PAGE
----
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Insights From an Imperfect Perfectionist!


Let’s get this out of the way (true confession time): I have high standards for myself and those who work for me.


I am a perfectionist. Howbeit, an imperfect one!


But I still think a job worth doing is a job worth doing right. (Yes, it’s a cliché, but true).


I believe that mediocrity is unacceptable.


And I am convinced that if you are a Christ-follower, wasting time, energy, or money is not honoring to God.



Frankly, the word Christian and the words lazycomplacent, or mediocre should never be said in the same sentence.


Yes, of course, everyone needs a day of rest, and driving yourself into an early grave isn’t good stewardship either.


Certainly, I believe in 2nd, 3rd, and 10th chances to learn, grow, and improve.


However, at the church I oversee (Eastpoint), when an employee stops trying and refuses to grow, I either retrain, reposition, or retire that person.




Because God never wants anything less than the best a person is capable of accomplishing.


Please take note of that last phrase: capable of accomplishing.


That means I have high expectations, but I don’t expect the same output from everyone.



In the parable of the talents, Jesus said the manager entrusted his property to three different workers, “each according to his ability.” Some are capable of more and will produce more, based on their skills, but all were expected to produce. And in the story, things didn’t go well for the lazy guy.


So why the “work ethic” rant from me today?


Because whatever you do as a Christ-follower, do it well.


Be diligent. Be the best employee. Be the man or woman who goes above and beyond. Be the best you can be. (Go Army!) Be the absolute best version of yourself possible.


And if you fail, own it.


If you need to grow, grow.


If something out of your control happens, adapt and keep moving forward.


And for heaven’s sake (literally, because unbelievers are watching you), stop making excuses for poor performance on the job.


In case you are wondering, there is a vast difference between a reason and an excuse


A reason is (wait for it) a reasonable cause for a setback or less than stellar performance. An excuse, however, is a poor explanation for not doing your best.


By the way, when someone says, “I can’t” versus “I won’t” or “I don’t give a rip,” there’s a vast difference in that as well.


There is a passage in the book of Colossians that is clear about this issue. The original audience were slaves and servants who’d become Christians.


For the record, this passage does not condone slavery! It only recognizes the reality of slavery and gives a strong command to slaves who were Christ-followers to work hard.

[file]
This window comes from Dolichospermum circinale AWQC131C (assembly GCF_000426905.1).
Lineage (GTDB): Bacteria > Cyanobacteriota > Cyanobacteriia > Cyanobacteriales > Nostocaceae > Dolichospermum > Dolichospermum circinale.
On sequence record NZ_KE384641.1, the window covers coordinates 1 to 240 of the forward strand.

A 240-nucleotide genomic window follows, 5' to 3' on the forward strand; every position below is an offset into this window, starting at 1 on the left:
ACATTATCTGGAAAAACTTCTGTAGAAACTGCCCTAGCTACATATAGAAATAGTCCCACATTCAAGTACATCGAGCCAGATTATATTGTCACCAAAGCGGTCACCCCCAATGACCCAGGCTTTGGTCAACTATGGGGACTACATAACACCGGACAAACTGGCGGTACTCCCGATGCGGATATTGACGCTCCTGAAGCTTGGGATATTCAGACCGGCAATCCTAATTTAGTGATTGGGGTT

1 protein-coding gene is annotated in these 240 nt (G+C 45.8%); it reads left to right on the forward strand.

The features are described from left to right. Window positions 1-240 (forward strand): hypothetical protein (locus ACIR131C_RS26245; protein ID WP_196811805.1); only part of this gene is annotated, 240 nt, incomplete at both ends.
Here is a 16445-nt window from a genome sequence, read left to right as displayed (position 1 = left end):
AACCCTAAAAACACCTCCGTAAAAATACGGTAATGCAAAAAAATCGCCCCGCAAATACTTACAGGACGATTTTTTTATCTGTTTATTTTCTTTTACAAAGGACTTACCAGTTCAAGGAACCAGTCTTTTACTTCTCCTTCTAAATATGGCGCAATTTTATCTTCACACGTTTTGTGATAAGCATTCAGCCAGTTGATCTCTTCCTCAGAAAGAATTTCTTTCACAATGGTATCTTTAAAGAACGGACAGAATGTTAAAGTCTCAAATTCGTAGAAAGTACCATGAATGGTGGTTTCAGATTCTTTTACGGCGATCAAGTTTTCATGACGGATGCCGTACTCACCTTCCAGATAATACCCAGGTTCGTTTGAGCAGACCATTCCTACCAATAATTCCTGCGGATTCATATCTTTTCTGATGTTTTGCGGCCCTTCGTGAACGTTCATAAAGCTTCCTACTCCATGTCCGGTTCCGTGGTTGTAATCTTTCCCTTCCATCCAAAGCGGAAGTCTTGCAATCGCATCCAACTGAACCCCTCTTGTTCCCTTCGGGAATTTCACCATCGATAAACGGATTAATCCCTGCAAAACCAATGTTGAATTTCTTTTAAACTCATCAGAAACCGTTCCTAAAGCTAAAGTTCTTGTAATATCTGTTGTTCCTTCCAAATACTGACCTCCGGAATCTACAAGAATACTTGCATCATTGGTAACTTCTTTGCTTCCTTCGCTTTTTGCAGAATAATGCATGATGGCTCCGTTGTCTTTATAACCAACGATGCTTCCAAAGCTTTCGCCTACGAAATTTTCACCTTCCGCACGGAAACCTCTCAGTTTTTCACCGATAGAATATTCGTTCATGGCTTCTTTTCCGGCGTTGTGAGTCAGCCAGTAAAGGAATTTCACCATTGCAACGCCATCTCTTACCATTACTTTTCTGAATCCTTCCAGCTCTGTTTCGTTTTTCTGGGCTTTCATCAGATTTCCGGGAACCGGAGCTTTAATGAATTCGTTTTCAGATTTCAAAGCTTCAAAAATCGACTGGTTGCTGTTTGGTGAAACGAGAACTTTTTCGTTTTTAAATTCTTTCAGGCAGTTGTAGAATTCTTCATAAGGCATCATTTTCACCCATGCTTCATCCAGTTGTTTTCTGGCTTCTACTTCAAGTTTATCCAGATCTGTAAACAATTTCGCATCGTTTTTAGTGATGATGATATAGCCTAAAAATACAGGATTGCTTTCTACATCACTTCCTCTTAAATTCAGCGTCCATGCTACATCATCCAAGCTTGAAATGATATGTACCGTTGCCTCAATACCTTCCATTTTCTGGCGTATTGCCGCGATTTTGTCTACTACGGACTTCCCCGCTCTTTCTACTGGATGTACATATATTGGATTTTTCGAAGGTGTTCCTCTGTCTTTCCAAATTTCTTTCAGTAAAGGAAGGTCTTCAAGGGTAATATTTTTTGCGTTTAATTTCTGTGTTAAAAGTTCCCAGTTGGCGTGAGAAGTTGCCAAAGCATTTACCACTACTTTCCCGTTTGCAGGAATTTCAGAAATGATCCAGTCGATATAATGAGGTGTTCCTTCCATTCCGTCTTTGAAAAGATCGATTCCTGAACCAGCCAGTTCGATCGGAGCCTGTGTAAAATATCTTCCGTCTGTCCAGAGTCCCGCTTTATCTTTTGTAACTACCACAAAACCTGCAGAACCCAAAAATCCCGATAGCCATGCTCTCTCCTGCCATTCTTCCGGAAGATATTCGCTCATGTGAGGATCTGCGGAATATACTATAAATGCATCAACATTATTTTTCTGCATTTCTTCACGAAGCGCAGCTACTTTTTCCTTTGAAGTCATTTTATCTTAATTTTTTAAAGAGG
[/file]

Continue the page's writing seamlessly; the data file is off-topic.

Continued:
Colossians 3:22-25 (The Message)

Servants, do what you’re told by your earthly masters. And don’t just do the minimum that will get you by. Do your best. Work from the heart for your real Master, for God, confident that you’ll get paid in full when you come into your inheritance. Keep in mind always that the ultimate Master you’re serving is Christ. The sullen servant who does shoddy work will be held responsible. Being a follower of Jesus doesn’t cover up bad work.


An application for all of us: If a Christian slave wasn’t allowed to be a slacker, you aren’t either. 



So, tomorrow when you get to work, maybe you should be the first one there and the last one to leave. Perhaps, when your boss asks for a volunteer, raise that hand high. Don’t cut corners. Don’t do the least expected. Instead, make it your habit of going above and beyond.


Anything less doesn’t reflect well on your true Boss. Remember, you and I ultimately work for our real Master, God.


Put your heart and soul into every activity you do,

as though you are doing it for the Lord himself

and not merely for others.

Colossians 3:23 (TPT)

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Kurt W. Bubna published his first book with Tyndale in 2013 and has published six other books. Bubna is an internationally recognized blogger, a conference and retreat speaker, and an experienced leadership coach. Kurt is also the Founding Pastor of Eastpoint Church, a non-denominational congregation in Spokane Valley, Washington. He and his wife, Laura, married in 1975, have four grown children, and ten grandchildren.

This Post Has 3 Comments

  1. Jackie Hohn

    Thank you Kurt for this reminder. As I prepare to retire at the end of this year I still am giving it my all. I don’t want to slack and have the “short timer” attitude. I want to help prepare others for my departure until a replacement is found. I am taking this same attitude into my relationship with God. I want to give my all. I want my life to reflect what Jesus is doing in it. Everything that I am and that I have is ALL because of Jesus! Praise always to our Father

    1. KurtBubna

      Proud of you, Jackie! You are loved…

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